Maybe it’s just us, but the adidas running shoe line is beginning to feel a bit stale.
Because if you look around, brands like New Balance, Nike, and Reebok have upped their game with rapid-fire releases. In the last two years, Nike has come up with four cushioning systems. New Balance is quickly reinventing itself as a running shoe brand with improved Fresh Foam and new FuelCell intros.
Even Reebok – an adidas subsidiary – is quickly making inroads into the performance running shoe market. We even voted the Forever Floatride Energy as the best running shoe of the year.
And guess what, even Asics is attempting to venture outside its Gel and Trusstic shank playbook. Among others, Skechers is running amok with sub-6-ounce running shoes made of the HyperBurst foam.
adidas, on the other hand, seems to have hit a roadblock after Boost. Expanded Polyurethane used to be hot once, but there are lighter alternatives today which offer similar performance benefits without the added bulk.
There’s nothing wrong with Boost; it is still a super comfortable cushioning platform for the masses. It is also very durable and weather-resistant.
The problem is adidas’s stagnant design approach. The Boost midsole design hasn’t been updated at a fundamental level over the past five years. So to an outsider, the differentiation between a SolarBoost or a SolarGlide is a blurred line.
Other brands like Saucony have taken the same e-TPU platform and iterated their way through several versions. The Everun PU foam has evolved both from a visual and functional viewpoint. Incidentally, the upcoming Triumph 17 ditches the Everun moniker and adopts a Boost-like midsole design, albeit with minor differences.
The point being, we don’t see that kind of effort from adidas. They just seem, complacent.
That said, some staples are better left untouched – at a conceptual level, we mean. For instance, the redesigned adizero adios 4 and Boston 8 carries forward similar ride and fit dynamics.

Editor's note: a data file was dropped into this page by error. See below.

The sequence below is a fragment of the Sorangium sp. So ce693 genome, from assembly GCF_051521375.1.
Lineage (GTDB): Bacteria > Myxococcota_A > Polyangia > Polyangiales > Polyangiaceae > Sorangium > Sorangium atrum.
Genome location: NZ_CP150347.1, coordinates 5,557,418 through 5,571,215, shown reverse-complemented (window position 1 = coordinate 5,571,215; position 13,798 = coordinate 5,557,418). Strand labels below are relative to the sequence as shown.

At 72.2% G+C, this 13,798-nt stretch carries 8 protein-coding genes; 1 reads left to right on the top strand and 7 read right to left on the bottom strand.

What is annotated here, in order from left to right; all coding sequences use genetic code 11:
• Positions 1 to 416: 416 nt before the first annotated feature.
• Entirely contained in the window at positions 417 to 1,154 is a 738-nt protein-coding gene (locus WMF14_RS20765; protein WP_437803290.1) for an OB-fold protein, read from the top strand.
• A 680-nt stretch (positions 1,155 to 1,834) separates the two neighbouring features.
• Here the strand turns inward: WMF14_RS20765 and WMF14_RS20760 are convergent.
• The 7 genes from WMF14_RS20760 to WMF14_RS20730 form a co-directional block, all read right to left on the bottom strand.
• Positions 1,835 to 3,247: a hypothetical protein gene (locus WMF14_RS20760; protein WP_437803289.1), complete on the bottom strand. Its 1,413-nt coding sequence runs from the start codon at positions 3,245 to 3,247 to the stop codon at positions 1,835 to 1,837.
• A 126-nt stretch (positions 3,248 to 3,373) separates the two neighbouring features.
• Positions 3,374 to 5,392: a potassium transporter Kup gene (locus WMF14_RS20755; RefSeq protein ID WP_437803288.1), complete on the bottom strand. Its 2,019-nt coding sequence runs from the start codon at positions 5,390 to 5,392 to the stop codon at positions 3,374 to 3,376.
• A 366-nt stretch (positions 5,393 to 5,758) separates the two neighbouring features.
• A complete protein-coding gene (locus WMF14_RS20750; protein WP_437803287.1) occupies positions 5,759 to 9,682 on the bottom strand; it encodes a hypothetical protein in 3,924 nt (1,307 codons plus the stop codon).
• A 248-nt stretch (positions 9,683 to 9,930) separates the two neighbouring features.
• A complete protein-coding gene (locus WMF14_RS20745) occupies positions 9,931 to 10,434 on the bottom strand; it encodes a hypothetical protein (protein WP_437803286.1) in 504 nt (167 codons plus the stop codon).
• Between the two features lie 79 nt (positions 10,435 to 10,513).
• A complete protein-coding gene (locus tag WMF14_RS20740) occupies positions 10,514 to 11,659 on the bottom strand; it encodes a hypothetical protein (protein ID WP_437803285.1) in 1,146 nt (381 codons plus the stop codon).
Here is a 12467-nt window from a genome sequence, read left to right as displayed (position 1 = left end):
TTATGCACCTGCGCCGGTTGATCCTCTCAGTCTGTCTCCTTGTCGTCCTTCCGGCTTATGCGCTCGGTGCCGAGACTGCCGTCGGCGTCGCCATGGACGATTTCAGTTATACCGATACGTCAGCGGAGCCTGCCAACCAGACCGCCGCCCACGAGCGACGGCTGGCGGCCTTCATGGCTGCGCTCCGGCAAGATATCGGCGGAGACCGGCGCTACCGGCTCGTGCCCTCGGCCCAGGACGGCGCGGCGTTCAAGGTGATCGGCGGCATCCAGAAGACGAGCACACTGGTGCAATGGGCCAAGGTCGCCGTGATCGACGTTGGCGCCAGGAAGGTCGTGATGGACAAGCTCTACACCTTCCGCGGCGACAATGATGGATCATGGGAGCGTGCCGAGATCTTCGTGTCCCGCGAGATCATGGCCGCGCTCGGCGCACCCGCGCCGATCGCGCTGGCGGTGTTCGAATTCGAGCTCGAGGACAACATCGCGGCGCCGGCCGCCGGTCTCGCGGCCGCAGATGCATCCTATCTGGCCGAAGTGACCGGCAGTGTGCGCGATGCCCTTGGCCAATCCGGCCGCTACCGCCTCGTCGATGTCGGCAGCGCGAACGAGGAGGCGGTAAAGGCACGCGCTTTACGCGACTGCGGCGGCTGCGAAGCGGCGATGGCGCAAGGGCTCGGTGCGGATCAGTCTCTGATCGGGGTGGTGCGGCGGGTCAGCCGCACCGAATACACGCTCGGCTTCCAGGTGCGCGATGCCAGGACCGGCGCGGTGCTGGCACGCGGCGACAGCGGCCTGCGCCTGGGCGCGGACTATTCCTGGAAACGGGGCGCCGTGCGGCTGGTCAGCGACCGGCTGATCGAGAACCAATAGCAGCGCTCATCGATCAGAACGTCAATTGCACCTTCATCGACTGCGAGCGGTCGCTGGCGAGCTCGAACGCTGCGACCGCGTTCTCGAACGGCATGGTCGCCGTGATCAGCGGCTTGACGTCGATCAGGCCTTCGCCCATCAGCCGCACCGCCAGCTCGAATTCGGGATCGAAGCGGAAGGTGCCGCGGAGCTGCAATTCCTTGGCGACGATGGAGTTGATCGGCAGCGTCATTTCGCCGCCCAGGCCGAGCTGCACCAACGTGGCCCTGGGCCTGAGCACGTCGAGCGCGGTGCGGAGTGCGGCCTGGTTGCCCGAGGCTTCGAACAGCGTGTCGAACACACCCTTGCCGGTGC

Here’s a good way to filter the casual products out of the adidas running line.
1) adidas shoes that contain the word ‘Bounce’ are usually streetwear: adidas sells a few entry-level models based on the Bounce EVA midsole.
While the Bounce material itself isn’t an issue, the overall shoe design isn’t best suited for performance. All Bounce shoes are targeted at casual-wear consumers who just want a pair of comfortable shoes to walk around in. Sure, you can run in these shoes, but they are best used for shorter distances.
2) Models that go by the name PureBoost or SenseBoost: Recent PureBoost models are a vast improvement over the terrible 2014 PureBoost, but keep in mind that this assortment targets the lifestyle consumer.
3) Adidas running shoes with rigid plastic cages are also best avoided: It’s ironic how adidas markets a shoe made with recycled (plastic) Ocean waste but uses so much plastic on their products in the first place.
Discard the PureBoost, SenseBoost, Bounce, and shoes with rigid plastic shells, and what remains is this buyer’s guide. We’ve tagged the shoe names with the categories they represent:
1) Soft neutral cushioning: adidas UltraBoost 19
As the suffix suggests, the UltraBoost 19 is this year’s update to the original Ultra Boost. And all the updates are visible improvements over the old design. For example, the new upper has better-flexing midfoot panels for comfort. On the back is a skeletal clip that clasps both the heel and the midsole top for support.